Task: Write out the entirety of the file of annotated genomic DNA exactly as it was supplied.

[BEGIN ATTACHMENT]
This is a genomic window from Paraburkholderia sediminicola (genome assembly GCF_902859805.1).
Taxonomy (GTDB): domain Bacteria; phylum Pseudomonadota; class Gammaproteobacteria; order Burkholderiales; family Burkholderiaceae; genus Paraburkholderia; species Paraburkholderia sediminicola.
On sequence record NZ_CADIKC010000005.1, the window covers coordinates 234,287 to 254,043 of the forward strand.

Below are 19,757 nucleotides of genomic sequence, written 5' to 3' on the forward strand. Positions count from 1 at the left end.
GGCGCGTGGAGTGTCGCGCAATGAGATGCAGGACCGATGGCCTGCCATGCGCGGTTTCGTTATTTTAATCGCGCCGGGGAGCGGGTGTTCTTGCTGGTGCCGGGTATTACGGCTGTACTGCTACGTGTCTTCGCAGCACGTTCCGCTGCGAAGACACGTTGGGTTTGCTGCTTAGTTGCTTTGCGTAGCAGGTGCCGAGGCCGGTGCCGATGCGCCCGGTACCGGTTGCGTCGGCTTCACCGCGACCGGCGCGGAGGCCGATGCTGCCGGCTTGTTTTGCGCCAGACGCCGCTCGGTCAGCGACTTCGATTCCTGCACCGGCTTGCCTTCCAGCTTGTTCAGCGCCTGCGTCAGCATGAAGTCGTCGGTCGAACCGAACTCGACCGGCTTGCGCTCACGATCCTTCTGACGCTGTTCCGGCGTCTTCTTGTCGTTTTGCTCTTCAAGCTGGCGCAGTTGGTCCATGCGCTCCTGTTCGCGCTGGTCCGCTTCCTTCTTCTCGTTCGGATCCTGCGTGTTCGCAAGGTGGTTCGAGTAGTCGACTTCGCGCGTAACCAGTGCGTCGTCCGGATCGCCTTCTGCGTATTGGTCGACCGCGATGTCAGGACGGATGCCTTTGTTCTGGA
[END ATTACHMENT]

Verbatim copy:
This is a genomic window from Paraburkholderia sediminicola (genome assembly GCF_902859805.1).
Taxonomy (GTDB): domain Bacteria; phylum Pseudomonadota; class Gammaproteobacteria; order Burkholderiales; family Burkholderiaceae; genus Paraburkholderia; species Paraburkholderia sediminicola.
On sequence record NZ_CADIKC010000005.1, the window covers coordinates 234,287 to 254,043 of the forward strand.

Below are 19,757 nucleotides of genomic sequence, written 5' to 3' on the forward strand. Positions count from 1 at the left end.
GGCGCGTGGAGTGTCGCGCAATGAGATGCAGGACCGATGGCCTGCCATGCGCGGTTTCGTTATTTTAATCGCGCCGGGGAGCGGGTGTTCTTGCTGGTGCCGGGTATTACGGCTGTACTGCTACGTGTCTTCGCAGCACGTTCCGCTGCGAAGACACGTTGGGTTTGCTGCTTAGTTGCTTTGCGTAGCAGGTGCCGAGGCCGGTGCCGATGCGCCCGGTACCGGTTGCGTCGGCTTCACCGCGACCGGCGCGGAGGCCGATGCTGCCGGCTTGTTTTGCGCCAGACGCCGCTCGGTCAGCGACTTCGATTCCTGCACCGGCTTGCCTTCCAGCTTGTTCAGCGCCTGCGTCAGCATGAAGTCGTCGGTCGAACCGAACTCGACCGGCTTGCGCTCACGATCCTTCTGACGCTGTTCCGGCGTCTTCTTGTCGTTTTGCTCTTCAAGCTGGCGCAGTTGGTCCATGCGCTCCTGTTCGCGCTGGTCCGCTTCCTTCTTCTCGTTCGGATCCTGCGTGTTCGCAAGGTGGTTCGAGTAGTCGACTTCGCGCGTAACCAGTGCGTCGTCCGGATCGCCTTCTGCGTATTGGTCGACCGCGATGTCAGGACGGATGCCTTTGTTCTGGA